You got to record the album with Matt Ross-Spang at Sam Phillips Recording Studio in Memphis. What was that experience like?

It was amazing. Working with Matt, I don’t see myself really working with another producer anytime soon. He just seems to get what I’m trying to do without me having to say much. It was fun. It almost had a more laid-back feel [than Die Midwestern] for me to make. It was all of us just kind of figuring it out as we went along, because Matt only had some acoustic demos [of] songs that I’d sent him, and the band hadn’t heard them yet. It was fun to watch the songs come alive, to watch these guys and girls in the band hear them for the first time. Just me playing guitar and then seeing what we created out of it was a fun experience. And the studio is like a time capsule. They haven’t changed much at all. The third floor of that place still hasn’t been changed. It’s still Sam Phillips’ office. They haven’t changed the carpet. It’s a weird feeling, being in there and knowing that you’re standing where so many other great artists have been. You don’t want to leave Sam Phillips with a bad record.

You’re one of what seems to be a growing number of country artists who finds inspiration in genres like punk and metal. How do you see country intersecting with those genres?

I have two older brothers. So, growing up I was always listening to their records when they were home. And then when they’d get home and kick me out of their rooms, I’d go to my dad’s room and listen to his country stuff. I think I noticed early on that there’s not a huge difference [between the genres], at least with the formula of writing songs in a punk way, which is usually three chords, a little verse, chorus, verse, chorus. That’s how I still write songs. Hardly any of my songs have a bridge or anything like that. And they’re just to the point and straightforward. I taught myself how to play guitar listening to old Social Distortion, Back Flag and stuff like that. Those bands are doing the same thing [as country music], really, just doing it a lot faster and louder. I could easily turn the songs on this album into fast, loud songs, as well. They’re written in the same way.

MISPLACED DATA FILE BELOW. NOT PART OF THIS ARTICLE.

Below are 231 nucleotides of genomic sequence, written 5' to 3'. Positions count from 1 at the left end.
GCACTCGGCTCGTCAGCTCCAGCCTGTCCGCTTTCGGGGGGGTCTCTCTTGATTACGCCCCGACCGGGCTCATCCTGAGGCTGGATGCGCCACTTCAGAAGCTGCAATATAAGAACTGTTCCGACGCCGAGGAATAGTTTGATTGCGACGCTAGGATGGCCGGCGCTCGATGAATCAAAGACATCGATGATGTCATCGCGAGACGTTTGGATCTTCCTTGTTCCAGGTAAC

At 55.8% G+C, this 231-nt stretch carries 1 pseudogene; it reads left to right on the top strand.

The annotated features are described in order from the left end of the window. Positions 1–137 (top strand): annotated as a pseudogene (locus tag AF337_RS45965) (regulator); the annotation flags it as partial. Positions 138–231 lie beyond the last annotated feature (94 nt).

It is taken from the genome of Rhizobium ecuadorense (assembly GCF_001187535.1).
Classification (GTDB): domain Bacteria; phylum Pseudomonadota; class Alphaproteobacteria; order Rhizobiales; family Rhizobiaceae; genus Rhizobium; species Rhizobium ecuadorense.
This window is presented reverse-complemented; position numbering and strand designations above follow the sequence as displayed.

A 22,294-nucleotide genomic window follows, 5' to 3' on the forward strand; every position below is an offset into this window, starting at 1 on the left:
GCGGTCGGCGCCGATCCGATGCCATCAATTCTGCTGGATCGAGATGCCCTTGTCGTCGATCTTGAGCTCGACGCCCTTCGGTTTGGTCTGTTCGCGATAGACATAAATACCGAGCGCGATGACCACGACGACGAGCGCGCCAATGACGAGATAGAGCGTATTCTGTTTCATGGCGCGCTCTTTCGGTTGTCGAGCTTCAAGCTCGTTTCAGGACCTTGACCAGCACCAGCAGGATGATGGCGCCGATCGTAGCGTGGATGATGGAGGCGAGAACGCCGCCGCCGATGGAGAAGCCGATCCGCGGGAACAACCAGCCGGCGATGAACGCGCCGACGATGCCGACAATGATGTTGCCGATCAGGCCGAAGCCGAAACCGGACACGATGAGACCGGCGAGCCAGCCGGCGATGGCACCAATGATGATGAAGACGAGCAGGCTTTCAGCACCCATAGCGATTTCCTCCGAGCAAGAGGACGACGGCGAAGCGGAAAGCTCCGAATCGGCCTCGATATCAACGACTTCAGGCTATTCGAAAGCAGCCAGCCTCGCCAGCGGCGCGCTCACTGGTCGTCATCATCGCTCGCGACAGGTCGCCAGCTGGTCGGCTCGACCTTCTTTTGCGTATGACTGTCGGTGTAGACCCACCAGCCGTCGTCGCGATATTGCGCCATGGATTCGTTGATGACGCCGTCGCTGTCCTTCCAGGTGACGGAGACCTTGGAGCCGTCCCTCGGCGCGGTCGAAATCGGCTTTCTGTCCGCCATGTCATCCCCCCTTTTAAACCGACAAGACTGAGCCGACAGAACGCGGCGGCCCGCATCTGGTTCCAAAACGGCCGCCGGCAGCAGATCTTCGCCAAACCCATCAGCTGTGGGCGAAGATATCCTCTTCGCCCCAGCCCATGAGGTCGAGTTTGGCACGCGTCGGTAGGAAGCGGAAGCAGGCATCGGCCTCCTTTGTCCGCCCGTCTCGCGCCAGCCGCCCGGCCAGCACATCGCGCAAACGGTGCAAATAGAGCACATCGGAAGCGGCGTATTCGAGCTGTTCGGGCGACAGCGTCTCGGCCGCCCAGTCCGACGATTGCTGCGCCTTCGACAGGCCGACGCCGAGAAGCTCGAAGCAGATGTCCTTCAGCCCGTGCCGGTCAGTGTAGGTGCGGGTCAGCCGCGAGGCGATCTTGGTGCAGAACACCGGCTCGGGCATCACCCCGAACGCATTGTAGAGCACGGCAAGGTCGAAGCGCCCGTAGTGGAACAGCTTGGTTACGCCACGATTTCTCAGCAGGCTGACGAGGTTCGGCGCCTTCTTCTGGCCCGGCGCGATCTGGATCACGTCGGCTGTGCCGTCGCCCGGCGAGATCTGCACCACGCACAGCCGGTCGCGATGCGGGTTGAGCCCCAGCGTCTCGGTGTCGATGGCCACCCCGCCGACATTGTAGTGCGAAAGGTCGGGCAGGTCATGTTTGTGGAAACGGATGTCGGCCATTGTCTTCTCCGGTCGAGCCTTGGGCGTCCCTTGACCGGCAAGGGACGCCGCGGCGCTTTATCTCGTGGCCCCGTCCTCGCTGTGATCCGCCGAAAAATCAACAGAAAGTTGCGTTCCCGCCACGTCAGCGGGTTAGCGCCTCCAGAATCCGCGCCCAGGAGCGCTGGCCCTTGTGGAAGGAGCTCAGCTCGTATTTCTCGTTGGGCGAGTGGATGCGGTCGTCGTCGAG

Your fanbase seems especially devoted. What do you think it is about what you’re doing that connects with people on such a powerful level?

That is another thing that’s kind of a mystery to me. My guess would be that I’m just being honest and straightforward and maybe singing about stuff that a lot of people maybe don’t touch on, like addiction, mental health and depression. I’ve talked about this with other people, but I think I’m possibly showing people that, you know, you’re not as crazy as you may think you are. It’s a normal thing that this goes not talked about. Some of the emails and messages that we’ll get are just very heavy. I got a message from an Afghanistan veteran who told me that he did two tours over there. He said the only thing that would that would bring everyone peace and calm everyone down at the end of the night was listening to my record. I don’t know if I can get a bigger compliment than that.

You were the final artist John Prine signed to his label, Oh Boy Records, before he passed away in 2020. In a way, your career will always have a connection to his legacy. What does that mean to you?

I always want to make sure that I’m representing the Oh Boy label as well as it deserves to be represented. Just knowing that I will forever be the last person to sign is something that sits heavily on me, in a good way. To even end up on his radar at any time is amazing to me. I’ve said often that if this all ended tomorrow and it all went away — and I surely hope that it doesn’t — but if it if it did, that’s more of a success than anything I could have ever imagined I would end up seeing or receiving from songwriting.

Profile Picture of Brittney McKenna
Brittney McKenna

Brittney McKenna is a writer living in Nashville. She contributes regularly to many outlets, including NPR Music, Apple Music and Nashville Scene.